A client recently asked me about PERLS IX and I thought other people may be interested to know a bit more about them.
Every so often the major banks offer something that looks similar to a term deposit – you give money to the bank, they pay interest and you get your money back. The latest are the so called PERLS IX Capital Notes offered by the Commonwealth Bank. It is perhaps no coincidence that the word ‘notes’ evokes memories of past debenture notes that were quite similar to term deposits.
However, these PERLS IX capital notes are something very different to a term deposit or a debenture. They pay 5.7% which is clearly much better than a term deposit. In addition, you will be able to buy and sell the notes on the Australian Stock Exchange from April 5th onwards at any time which is much more liquid than a term deposit.
However, there are some very serious downsides to this investment. In good times, you won’t notice those downsides, you will collect your interest and get your money back. In bad times, though, you could lose some or even much of your investment and it could happen within days.
The reason is that APRA, the banking regulator who did a great job getting our banking system through the global financial crisis (APRA was still scarred from Westpac’s near failure in the 1990s and therefore didn’t allow the bad investments that brought other banks in the world to their knees), can at any time and in many circumstances order the bank to stop paying the interest on the notes.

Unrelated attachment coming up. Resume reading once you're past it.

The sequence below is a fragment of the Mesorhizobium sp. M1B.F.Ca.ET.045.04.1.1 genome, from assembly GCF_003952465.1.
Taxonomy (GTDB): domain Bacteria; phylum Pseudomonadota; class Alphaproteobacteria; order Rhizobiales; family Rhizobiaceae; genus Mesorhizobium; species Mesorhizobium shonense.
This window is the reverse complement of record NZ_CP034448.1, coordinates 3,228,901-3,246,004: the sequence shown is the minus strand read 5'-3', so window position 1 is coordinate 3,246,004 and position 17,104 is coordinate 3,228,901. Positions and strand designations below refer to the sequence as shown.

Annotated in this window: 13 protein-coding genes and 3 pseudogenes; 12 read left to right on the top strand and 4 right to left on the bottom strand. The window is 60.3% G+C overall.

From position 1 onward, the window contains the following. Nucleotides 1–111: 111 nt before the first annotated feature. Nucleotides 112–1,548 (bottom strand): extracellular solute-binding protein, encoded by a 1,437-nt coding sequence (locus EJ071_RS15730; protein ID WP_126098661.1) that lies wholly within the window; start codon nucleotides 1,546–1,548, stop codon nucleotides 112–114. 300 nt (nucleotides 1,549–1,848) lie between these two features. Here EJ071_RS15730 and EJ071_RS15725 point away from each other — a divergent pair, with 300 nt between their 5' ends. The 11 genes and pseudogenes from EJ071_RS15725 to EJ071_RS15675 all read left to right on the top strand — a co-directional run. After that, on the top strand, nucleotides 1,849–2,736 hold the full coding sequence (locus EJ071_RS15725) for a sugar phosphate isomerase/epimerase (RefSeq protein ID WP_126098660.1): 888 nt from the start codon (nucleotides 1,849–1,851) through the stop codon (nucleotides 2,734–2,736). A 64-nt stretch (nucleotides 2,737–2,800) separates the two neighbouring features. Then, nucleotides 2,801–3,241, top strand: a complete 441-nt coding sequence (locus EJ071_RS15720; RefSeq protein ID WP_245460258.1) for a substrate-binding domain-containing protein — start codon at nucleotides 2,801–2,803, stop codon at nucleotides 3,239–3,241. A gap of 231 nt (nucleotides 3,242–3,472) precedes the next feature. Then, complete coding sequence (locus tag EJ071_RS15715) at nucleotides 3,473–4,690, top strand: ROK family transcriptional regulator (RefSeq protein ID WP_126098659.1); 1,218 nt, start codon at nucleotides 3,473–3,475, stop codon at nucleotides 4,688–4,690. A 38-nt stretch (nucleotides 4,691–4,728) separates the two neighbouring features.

In addition, the notes could be forcibly exchanged into Commonwealth Bank shares under certain circumstances as outlined on page 49 of the prospectus. Sometimes that is okay but the specific purpose of these notes is to protect the solvency of the bank.
If the Commonwealth Bank is ever in difficulties, the notes can be changed into shares just when the share price is dropping sharply. That is an unlikely event, but, as a recent banking scare in the UK showed, even a faint whiff of such a possibility makes a lot of investors sell these kinds of notes immediately and, well before any change into shares would be forced, the value of those notes can drop substantially overnight.
In other words, these notes combine the disadvantages of bonds (they don’t rise much when the company is doing better) with the disadvantages of shares as they both can fall sharply in value at short notice.
If you know this and consider the interest rate adequate compensation for the risk, you can go ahead but for me the interest rate is quite a bit too low to make up for those risks.
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